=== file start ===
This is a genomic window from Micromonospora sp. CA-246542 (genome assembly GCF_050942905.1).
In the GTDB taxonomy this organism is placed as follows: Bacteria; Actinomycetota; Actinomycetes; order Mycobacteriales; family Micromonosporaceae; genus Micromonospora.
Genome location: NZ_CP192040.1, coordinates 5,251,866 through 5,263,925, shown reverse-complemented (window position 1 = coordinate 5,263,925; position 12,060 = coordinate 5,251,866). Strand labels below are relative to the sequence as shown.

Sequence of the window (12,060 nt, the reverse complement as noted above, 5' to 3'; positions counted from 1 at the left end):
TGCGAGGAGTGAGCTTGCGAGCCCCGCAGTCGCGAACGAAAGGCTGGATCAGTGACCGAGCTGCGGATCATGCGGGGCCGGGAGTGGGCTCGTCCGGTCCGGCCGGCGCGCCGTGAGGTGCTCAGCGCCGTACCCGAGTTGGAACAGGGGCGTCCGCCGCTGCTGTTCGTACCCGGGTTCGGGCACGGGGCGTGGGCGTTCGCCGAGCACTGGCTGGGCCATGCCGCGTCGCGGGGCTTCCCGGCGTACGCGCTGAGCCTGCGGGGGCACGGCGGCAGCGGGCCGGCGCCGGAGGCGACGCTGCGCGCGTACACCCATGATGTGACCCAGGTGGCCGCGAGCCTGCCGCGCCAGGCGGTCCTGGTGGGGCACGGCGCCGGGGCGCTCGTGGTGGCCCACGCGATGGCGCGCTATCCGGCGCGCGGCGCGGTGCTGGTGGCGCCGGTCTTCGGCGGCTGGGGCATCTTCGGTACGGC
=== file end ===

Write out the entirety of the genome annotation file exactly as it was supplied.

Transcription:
This is a genomic window from Micromonospora sp. CA-246542 (genome assembly GCF_050942905.1).
In the GTDB taxonomy this organism is placed as follows: Bacteria; Actinomycetota; Actinomycetes; order Mycobacteriales; family Micromonosporaceae; genus Micromonospora.
Genome location: NZ_CP192040.1, coordinates 5,251,866 through 5,263,925, shown reverse-complemented (window position 1 = coordinate 5,263,925; position 12,060 = coordinate 5,251,866). Strand labels below are relative to the sequence as shown.

Sequence of the window (12,060 nt, the reverse complement as noted above, 5' to 3'; positions counted from 1 at the left end):
TGCGAGGAGTGAGCTTGCGAGCCCCGCAGTCGCGAACGAAAGGCTGGATCAGTGACCGAGCTGCGGATCATGCGGGGCCGGGAGTGGGCTCGTCCGGTCCGGCCGGCGCGCCGTGAGGTGCTCAGCGCCGTACCCGAGTTGGAACAGGGGCGTCCGCCGCTGCTGTTCGTACCCGGGTTCGGGCACGGGGCGTGGGCGTTCGCCGAGCACTGGCTGGGCCATGCCGCGTCGCGGGGCTTCCCGGCGTACGCGCTGAGCCTGCGGGGGCACGGCGGCAGCGGGCCGGCGCCGGAGGCGACGCTGCGCGCGTACACCCATGATGTGACCCAGGTGGCCGCGAGCCTGCCGCGCCAGGCGGTCCTGGTGGGGCACGGCGCCGGGGCGCTCGTGGTGGCCCACGCGATGGCGCGCTATCCGGCGCGCGGCGCGGTGCTGGTGGCGCCGGTCTTCGGCGGCTGGGGCATCTTCGGTACGGC